What is Full Coverage Auto Insurance?
By Paul Breeding
Many think they carry “full coverage" on their car insurance policy; however, in reality there is no such thing as full coverage auto insurance.
When people talk about "full coverage" car insurance, they're often referring to a combination of coverages that help protect you. A “full coverage” policy is typically one that includes several types of car insurance coverages that, as a whole, provide a solid level of protection in case of an accident.
What Does “Full Coverage" Mean?
When you walk into an insurance agency and ask for "full coverage" auto insurance, chances are the agent isn't going to correct you and say there's no such thing. The agent will probably just assume you want liability, collision and comprehensive coverages. Since there is no car insurance coverage that goes by the name “full coverage," the term can mean different things to different people. This is where confusion can start and you may think you are covered for every possible situation, when you aren't. Typically, when a bank or lending institution requires you to have “full coverage”, they require you to have liability, collision and comprehensive. However, there are a lot of optional coverages that you should consider. Maybe you think you already have them because you have "full coverage" insurance. First, let's find out what exactly is Liability, Collision and Comprehension coverage.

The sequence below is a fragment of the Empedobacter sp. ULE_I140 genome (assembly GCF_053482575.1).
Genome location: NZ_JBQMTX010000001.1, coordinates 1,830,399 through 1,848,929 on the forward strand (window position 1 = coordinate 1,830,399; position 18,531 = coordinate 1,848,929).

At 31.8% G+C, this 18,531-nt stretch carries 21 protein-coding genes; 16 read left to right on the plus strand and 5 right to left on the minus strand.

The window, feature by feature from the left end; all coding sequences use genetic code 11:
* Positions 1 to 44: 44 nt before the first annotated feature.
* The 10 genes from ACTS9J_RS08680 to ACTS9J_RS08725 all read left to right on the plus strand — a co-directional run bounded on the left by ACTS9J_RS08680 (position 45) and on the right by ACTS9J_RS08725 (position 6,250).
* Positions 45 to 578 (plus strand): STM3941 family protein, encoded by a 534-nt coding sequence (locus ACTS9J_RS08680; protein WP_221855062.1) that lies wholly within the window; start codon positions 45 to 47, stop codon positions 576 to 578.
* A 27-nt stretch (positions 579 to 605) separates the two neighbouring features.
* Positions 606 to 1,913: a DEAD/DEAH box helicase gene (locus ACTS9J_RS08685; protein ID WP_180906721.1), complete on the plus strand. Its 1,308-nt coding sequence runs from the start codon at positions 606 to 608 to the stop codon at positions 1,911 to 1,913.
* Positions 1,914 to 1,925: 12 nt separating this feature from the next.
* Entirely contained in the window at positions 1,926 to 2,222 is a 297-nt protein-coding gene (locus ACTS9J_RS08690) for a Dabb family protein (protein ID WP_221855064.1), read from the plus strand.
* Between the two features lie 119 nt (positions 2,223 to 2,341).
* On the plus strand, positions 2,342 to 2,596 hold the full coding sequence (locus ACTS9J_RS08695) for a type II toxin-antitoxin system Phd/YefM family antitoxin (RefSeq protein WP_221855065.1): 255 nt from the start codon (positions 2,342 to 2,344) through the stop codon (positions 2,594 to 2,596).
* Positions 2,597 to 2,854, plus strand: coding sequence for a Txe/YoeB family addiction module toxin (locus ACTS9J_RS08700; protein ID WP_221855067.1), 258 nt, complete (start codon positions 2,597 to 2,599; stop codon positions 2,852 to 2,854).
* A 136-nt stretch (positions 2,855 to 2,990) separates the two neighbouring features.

Liability or no-fault insurance coverage (required in most states)
Liability car insurance pays for accidents you cause. When you cause an accident, you will be held accountable for injuries or property damage resulting from that accident.
Costs of injuries and property damage can be expensive. In fact, they can be so expensive that they are generally well out of the average person's budget. If you are unable to pay, you risk losing your assets or having your pay garnished, in lawsuits.
The best way to protect yourself from huge financial losses after an accident is by having adequate liability insurance. Adequate liability is the key phrase there. If you have the state minimum requirements and hit an expensive car, you're responsible for damages beyond your policy limits! For example, the Indiana state minimum property damage liability is $10,000. The average car price for 2018 was $35,285. If you total the car you hit or do serious damage to it, your insurance is only going to pay a maximum of $10,000. Guess who's responsible for the rest? In case you didn't get where I was going with that...It's you.
Collision coverage helps pay to repair your vehicle if you hit another car (or another vehicle hits your car). So, if you’re the victim of a hit-and-run accident, you may be able to make a claim on your own policy, regardless of whether the other driver is found.